UN/Rick Bajornas from the UN News Centre

First, the bad news:

1. Between 2009 and 2010, the number of U.S. young people who watched television news dropped 12%. (Pew Research Ctr for People & the Press 2010)

2. Most people under 40 consider news to be impractical, inconvenient, environmentally unfriendly and boring. (Shorenstein Ctr on the Press, Politics & Public Policy 2007)

3. Some 85% of U.S. young people aged 18-24 said that they posted little or no political information on a social network site in advance of the 2012 elections, and only one third of those surveyed recalled seeing any news at all on a social network site within the previous day (Pew Internet Project 2012)

4. Half of people surveyed say that they consider themselves “news grazers” who check news occasionally but not according to any particular pattern (Pew Ctr for People & the Press 2010)

5. It could be that young people are reluctant to share politically oriented news on social network sites (Thorson 2014)

And then, the good news:


1. More than ever before, schools, community, and even public international organizations like the United Nations are seeing the value in establishing and maintaining youth programs that work to ensure media competence (including the ability to both critique and to create media).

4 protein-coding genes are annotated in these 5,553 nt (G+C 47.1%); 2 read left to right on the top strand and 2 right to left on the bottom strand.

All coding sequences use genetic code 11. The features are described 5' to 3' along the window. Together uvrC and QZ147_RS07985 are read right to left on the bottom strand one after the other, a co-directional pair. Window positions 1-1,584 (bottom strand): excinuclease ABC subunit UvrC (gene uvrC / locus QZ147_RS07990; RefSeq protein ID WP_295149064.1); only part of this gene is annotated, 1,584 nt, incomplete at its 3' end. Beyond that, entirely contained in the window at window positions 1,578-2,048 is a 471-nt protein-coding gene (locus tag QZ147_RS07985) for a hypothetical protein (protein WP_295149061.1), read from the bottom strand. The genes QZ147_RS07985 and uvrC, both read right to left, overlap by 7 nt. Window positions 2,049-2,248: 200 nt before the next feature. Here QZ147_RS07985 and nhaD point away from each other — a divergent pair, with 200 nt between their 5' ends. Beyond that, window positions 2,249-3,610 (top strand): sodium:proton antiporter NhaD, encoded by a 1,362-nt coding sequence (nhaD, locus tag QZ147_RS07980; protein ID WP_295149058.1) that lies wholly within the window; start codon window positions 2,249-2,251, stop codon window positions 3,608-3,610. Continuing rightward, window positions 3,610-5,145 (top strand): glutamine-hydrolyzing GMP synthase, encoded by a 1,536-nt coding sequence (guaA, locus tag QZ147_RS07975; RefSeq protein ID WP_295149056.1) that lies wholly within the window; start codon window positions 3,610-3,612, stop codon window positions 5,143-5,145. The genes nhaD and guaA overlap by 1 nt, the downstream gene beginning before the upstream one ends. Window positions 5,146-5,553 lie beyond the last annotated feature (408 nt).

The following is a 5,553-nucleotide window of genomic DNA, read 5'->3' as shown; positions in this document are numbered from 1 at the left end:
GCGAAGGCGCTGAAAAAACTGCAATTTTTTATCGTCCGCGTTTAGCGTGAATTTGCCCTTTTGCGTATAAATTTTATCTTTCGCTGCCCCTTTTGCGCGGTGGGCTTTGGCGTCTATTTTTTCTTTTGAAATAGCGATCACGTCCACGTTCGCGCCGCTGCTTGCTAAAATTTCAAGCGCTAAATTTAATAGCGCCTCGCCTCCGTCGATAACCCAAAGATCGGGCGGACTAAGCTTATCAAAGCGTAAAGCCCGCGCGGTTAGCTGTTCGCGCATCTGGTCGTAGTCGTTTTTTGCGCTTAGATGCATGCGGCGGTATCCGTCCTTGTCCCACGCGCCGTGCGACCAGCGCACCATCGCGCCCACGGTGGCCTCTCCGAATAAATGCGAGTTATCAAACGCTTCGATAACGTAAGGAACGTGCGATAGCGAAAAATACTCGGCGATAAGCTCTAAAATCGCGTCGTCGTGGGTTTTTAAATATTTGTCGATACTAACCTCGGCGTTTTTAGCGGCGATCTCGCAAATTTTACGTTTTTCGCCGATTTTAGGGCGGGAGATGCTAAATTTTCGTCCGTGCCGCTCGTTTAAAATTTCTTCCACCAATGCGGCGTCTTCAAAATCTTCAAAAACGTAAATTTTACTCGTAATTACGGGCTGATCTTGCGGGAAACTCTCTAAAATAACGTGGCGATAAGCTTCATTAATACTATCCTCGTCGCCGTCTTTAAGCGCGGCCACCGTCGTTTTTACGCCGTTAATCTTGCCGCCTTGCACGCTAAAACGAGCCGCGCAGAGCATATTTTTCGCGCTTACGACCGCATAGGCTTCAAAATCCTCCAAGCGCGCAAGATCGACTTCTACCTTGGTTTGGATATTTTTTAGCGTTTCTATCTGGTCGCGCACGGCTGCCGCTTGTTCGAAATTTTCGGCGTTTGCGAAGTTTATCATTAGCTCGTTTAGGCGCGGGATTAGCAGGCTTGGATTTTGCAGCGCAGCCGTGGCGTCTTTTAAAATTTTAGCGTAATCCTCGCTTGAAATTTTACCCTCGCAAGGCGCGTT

2. Popular culture such as music, satire television, fictional films, documentaries, games, and viral videos continue to provide openings for young people to consider, become interested in, and engage with the political issues that touch their lives (Barnhurst 1998; Bennett 2007; Jenkins 2006; Jones 2010; van Zoonen 2005).

3. Youth are involved in numerous political protests around the world and at least some young people in Hong Kong, Spain, Greece, and the United States are demonstrating as part of a desire for more participation in democratic governance.

4. Community organizations are in some places filling the gaps left as for-profit journalism struggles more than ever before to reach the growing majority-minority communities with information they need for participation in self-governance.